A what? The yield curve is a map of the yield of bonds from very short term—one month, three months, six months, 1, 2, 3, 5, 7, 10 and all the way out to 30 years. A normal curve is sloped upward—for obvious reasons. The longer the maturity of the bond, the more the borrower should have to pay to compensate you for the risks of inflation and interest rate movements. The 3-month bill should pay at least incrementally more than the 6-month maturity, and on up the maturity range.
Deviations from this obvious hierarchy are rare—as it turns out, just about as rare as recessions. Since 1955, long-term bonds yielded less than short-term ones before every single U.S. recession. Nobody knows exactly why a spate of market illogic should be followed by economic pain; there are theories, but the cause/effect is uncertain.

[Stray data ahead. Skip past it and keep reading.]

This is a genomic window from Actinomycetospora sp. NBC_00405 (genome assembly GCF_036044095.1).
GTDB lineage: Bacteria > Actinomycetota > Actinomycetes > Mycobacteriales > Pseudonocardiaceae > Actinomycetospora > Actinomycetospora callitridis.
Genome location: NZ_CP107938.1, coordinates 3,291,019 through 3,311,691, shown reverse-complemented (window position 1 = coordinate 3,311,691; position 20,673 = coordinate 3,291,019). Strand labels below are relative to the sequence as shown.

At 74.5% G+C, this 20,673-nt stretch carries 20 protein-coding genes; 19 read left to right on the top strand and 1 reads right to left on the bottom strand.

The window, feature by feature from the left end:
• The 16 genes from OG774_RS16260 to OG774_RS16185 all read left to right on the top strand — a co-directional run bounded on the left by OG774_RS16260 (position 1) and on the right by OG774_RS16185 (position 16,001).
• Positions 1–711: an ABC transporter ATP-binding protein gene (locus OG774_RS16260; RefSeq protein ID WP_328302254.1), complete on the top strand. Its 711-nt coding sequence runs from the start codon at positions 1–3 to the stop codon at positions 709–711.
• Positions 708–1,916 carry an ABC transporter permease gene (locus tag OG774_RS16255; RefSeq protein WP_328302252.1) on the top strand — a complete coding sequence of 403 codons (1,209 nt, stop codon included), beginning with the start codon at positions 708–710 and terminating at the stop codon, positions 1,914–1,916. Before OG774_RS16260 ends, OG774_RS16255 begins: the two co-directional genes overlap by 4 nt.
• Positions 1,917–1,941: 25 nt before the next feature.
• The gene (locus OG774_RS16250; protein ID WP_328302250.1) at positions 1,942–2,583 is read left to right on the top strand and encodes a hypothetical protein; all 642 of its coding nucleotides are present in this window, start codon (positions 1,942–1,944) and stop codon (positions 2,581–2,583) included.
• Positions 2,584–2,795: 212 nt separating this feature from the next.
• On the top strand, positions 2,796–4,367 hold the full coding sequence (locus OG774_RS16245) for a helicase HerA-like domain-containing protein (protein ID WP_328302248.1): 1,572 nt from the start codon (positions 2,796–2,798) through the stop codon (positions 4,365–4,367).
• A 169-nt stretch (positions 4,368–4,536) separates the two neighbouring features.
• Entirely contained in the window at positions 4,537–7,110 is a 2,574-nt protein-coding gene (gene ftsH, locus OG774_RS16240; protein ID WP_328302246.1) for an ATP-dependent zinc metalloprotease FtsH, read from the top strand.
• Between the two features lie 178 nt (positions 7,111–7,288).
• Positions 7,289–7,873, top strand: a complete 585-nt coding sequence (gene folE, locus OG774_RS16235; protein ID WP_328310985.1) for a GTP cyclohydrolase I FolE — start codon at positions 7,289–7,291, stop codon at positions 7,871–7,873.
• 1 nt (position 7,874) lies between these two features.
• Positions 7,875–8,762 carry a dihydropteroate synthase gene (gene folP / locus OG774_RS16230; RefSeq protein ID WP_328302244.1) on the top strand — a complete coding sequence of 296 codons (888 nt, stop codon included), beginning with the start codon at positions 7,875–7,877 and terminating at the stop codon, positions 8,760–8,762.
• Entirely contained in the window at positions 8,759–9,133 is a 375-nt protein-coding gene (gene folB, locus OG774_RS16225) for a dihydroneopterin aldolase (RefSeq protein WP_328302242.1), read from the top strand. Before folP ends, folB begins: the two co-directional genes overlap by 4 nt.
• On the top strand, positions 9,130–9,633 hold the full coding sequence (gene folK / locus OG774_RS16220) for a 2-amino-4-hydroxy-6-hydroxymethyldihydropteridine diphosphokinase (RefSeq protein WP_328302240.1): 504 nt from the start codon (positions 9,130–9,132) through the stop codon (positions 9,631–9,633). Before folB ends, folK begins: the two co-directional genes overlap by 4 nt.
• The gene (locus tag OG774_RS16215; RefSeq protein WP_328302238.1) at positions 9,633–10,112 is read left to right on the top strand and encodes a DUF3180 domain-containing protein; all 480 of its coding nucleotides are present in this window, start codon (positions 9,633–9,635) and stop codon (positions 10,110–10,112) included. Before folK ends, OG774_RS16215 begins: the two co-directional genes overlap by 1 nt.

Unfortunately, the inversions in the past have occurred anywhere from 6 months to 24 months before the actual recession, so this is not exactly a precise timing mechanism. But perhaps we should consider the next yield inversion as a time to buckle our seat belts on the investment roller coaster.
So where are we now? The chart shows the current yield curve (red) compared with a week ago (blue), a month ago (green) and a year ago (orange). As you can see, the curve has flattened in the past 12 month, not to inversion, but certainly a narrower spread. If you want to watch to see if there is further flattening, here’s one website that tracks the curve in real time: https://www.bondsupermart.com/main/market-info/yield-curves-chart.